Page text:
Pacquiao and Mayweather: One More Until the Big One?

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Frank Franklin II / AP

Manny Pacquiao of the Philippines and Joshua Clottey of Ghana attend a news conference in New York City to promote their upcoming fight

It is 7:13 a.m. in Los Angeles and Manny Pacquiao, the world's best pound-for-pound boxer, is jogging on a public high school track. There are palm trees in the distance, and the low hum of traffic on I-10 is starting to turn into a low roar as the Filipino boxer, clad in a red tracksuit, dashes around the dirt oval despite a painful shin splint. A handful of early-arriving students hang on the chain-link fence surrounding the track and watch him do his work. The Pac-Man is preparing for his March 13 fight against Joshua Clottey, a dangerous but relatively unknown welterweight from Ghana. The $49.95 pay-per-view fight is billed as "The Event" but could easily be called "The Letdown."

Just three months ago, boxing was preparing for its version of the Super Bowl. Fresh from his mega-fight win over Miguel Cotto, Pacquiao had begun negotiations with Floyd Mayweather Jr., a brash welterweight whom non-sports fans know best from his appearance on Dancing with the Stars. The proposed battle was being compared to some of the greatest matchups in boxing history. Even people who had given up on boxing or hadn't really thought about it much were talking about the Pacquiao-Mayweather fight, which would probably earn each boxer $40 million, the most lucrative match ever.

But negotiations became so acrimonious that they descended to the level of bad soap opera. Mayweather insisted on Olympic-style random blood testing, which Pacquiao refused, saying that drug-testing rules should be decided by boxing commissions, not individual fighters. Though suspicions were raised that Pacquiao was on some sort of performance-enhancing drug, the Filipino boxer — who has won an unprecedented seven belts in seven weight classes, putting on 40 lb. throughout his career — has never tested positive for banned drugs. He says he is willing to submit to random urine testing.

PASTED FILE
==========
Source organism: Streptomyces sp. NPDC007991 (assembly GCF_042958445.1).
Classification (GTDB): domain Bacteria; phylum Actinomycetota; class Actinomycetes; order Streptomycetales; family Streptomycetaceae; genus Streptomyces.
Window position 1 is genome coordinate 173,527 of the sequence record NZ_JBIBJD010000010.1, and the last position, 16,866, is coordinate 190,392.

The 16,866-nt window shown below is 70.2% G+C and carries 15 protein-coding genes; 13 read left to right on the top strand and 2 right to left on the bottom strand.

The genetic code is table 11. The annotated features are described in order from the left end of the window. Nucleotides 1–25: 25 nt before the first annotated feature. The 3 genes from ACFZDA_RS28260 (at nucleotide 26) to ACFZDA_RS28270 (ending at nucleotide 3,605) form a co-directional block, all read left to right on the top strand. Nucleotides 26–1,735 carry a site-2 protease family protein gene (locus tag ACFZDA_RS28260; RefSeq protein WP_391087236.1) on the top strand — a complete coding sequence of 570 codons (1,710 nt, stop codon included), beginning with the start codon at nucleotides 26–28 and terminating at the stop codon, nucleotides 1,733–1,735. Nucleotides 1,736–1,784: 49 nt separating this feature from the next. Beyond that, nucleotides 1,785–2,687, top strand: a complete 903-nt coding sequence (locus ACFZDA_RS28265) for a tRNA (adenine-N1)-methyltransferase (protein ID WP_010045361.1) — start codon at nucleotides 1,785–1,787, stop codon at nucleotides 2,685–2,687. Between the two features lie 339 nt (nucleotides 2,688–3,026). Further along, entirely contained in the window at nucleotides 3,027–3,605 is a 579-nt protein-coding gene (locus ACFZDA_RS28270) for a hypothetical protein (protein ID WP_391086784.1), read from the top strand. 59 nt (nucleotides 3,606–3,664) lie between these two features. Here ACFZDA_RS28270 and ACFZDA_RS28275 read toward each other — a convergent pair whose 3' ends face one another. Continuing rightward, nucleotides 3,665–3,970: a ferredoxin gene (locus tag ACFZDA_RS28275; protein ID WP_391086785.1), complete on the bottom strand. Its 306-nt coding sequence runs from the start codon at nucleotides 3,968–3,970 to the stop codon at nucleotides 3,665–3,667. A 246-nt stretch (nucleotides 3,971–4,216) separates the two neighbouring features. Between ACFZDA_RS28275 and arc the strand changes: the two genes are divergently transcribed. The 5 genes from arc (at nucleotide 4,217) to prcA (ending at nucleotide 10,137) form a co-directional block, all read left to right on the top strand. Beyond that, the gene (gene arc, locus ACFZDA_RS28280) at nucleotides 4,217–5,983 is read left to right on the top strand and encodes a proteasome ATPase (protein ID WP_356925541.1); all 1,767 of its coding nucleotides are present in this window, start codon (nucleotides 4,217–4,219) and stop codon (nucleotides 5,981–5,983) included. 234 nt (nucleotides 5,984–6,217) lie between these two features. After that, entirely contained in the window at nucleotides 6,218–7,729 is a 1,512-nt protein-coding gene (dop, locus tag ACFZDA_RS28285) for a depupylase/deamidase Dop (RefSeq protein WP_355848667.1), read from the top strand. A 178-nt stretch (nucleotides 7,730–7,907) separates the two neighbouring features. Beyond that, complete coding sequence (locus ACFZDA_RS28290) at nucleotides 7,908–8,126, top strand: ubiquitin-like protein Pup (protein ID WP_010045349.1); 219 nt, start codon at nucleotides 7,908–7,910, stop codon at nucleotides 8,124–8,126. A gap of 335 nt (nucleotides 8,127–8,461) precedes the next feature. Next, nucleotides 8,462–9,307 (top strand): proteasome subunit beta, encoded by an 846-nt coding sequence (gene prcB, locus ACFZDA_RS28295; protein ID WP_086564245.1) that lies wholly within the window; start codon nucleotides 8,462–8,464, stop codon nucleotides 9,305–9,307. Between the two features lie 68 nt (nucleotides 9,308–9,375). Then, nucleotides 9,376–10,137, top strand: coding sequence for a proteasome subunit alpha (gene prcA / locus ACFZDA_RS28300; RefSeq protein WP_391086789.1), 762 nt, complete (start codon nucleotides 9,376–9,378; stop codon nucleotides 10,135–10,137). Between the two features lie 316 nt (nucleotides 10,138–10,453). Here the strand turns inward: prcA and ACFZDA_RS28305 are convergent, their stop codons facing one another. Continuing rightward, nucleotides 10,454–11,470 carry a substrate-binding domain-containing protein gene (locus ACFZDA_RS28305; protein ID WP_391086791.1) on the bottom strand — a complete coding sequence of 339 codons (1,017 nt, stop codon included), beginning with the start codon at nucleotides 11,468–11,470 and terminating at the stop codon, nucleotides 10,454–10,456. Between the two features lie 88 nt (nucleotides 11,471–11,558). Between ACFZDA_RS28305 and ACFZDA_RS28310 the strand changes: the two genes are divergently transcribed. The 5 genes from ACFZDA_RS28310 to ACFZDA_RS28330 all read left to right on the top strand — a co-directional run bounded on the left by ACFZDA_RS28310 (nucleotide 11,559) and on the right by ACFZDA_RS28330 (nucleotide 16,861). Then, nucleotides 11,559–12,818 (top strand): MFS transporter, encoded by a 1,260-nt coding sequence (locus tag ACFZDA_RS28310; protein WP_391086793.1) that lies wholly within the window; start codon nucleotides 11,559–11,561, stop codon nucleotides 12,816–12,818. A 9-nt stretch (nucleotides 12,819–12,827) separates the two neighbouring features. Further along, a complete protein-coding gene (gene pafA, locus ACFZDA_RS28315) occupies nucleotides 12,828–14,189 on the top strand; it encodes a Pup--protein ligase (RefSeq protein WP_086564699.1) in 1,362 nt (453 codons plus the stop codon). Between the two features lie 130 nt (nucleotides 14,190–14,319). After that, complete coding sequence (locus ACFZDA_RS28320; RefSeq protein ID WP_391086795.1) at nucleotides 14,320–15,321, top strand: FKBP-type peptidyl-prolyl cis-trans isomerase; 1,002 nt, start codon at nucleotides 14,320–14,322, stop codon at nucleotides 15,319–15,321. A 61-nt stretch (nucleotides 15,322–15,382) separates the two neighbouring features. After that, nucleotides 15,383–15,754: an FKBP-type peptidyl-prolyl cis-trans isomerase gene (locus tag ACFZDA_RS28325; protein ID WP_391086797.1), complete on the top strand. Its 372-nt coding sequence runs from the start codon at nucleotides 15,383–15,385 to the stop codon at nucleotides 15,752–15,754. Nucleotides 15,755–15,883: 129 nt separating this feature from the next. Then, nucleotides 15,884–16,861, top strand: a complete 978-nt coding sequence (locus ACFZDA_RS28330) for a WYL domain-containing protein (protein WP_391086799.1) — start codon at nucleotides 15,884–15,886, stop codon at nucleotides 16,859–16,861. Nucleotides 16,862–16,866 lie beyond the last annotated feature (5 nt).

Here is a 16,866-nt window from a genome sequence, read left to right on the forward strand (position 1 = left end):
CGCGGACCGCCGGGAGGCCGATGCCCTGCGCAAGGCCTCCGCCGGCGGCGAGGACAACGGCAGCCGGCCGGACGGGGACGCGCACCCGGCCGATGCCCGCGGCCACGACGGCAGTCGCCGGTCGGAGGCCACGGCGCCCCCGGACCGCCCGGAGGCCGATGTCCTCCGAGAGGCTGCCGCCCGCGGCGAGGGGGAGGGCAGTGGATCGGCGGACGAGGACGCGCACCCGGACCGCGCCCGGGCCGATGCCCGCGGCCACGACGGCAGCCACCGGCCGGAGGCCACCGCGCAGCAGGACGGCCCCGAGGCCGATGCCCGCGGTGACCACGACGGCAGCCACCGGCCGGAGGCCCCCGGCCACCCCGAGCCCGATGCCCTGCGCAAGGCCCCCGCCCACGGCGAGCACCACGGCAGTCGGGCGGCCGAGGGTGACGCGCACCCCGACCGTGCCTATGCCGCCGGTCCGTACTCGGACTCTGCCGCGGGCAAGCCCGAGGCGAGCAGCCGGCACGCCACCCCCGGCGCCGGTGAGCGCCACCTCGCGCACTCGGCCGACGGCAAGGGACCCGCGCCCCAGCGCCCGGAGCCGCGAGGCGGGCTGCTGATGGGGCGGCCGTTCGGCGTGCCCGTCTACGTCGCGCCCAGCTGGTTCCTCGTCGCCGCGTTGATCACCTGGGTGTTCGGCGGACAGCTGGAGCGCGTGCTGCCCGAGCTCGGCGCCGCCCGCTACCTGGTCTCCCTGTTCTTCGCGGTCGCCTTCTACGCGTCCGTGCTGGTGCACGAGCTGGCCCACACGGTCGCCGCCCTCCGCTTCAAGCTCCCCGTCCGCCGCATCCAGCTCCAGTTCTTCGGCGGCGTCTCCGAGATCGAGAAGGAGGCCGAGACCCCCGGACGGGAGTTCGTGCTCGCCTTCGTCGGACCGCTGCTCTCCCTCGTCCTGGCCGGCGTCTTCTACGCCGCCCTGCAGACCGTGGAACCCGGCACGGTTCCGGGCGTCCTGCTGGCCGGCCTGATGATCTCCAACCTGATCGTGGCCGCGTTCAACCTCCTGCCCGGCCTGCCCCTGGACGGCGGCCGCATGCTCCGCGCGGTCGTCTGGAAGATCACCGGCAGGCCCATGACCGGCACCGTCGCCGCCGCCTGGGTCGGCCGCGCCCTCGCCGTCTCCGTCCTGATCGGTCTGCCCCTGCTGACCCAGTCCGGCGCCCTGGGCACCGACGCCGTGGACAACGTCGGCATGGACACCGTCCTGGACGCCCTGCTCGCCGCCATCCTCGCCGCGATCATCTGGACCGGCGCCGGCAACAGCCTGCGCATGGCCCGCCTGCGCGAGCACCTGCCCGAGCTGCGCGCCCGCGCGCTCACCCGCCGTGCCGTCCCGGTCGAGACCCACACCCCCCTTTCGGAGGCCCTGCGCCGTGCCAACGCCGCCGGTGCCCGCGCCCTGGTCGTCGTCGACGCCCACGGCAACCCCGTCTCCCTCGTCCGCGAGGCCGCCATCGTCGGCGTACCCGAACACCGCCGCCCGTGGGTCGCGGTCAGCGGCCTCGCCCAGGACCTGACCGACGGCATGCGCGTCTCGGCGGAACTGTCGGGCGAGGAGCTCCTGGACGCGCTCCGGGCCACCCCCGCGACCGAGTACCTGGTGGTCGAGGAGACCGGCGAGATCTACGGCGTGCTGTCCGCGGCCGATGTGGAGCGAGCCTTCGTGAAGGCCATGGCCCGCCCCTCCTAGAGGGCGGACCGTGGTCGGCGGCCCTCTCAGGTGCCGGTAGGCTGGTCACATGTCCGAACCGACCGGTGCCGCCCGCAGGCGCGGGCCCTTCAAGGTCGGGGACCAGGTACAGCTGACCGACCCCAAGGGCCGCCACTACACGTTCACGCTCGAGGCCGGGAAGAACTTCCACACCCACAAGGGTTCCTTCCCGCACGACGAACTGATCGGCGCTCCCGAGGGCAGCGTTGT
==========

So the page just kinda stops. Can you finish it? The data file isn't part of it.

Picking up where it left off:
Pacquiao's camp says the boxer refused the blood testing because he is superstitious and doesn't want to give blood so close to fight time. He was blood-tested a couple of days before his fight with Erik Morales, and lost. "It made me weak," says Pacquiao, who is suing Mayweather for sullying his reputation. There is speculation in some boxing gyms that Mayweather knew about Pacquiao's aversion to pre-fight blood testing and used it as a tactic to duck him. But Mayweather insists that he simply wants to reform the sport's drug policies. "I am taking a stand," he says, adding, "I should get to choose who I want to fight." But by allowing the negotiations to collapse, Pacquiao and Mayweather quickly became defined as the boxers who wouldn't fight each other. "I think Floyd is scared of Manny," says Freddie Roach, Pacquiao's trainer. "I think the public is disgusted by the controversy, but they still want the fight to happen."

To fill the vacuum and assuage dissatisfaction, each boxer decided to take on formidable interim opponents. Pacquiao will fight Clottey, and Mayweather will battle "Sugar" Shane Mosley on May 1. The hope is that if Pacquiao and Mayweather both win their respective fights, they will work out their differences and fight in the fall. "My nails are going to be bitten down to the bone waiting until May 2," says Ross Greenburg, president of HBO Sports, which is hoping to televise the Pacquiao-Mayweather spectacle.

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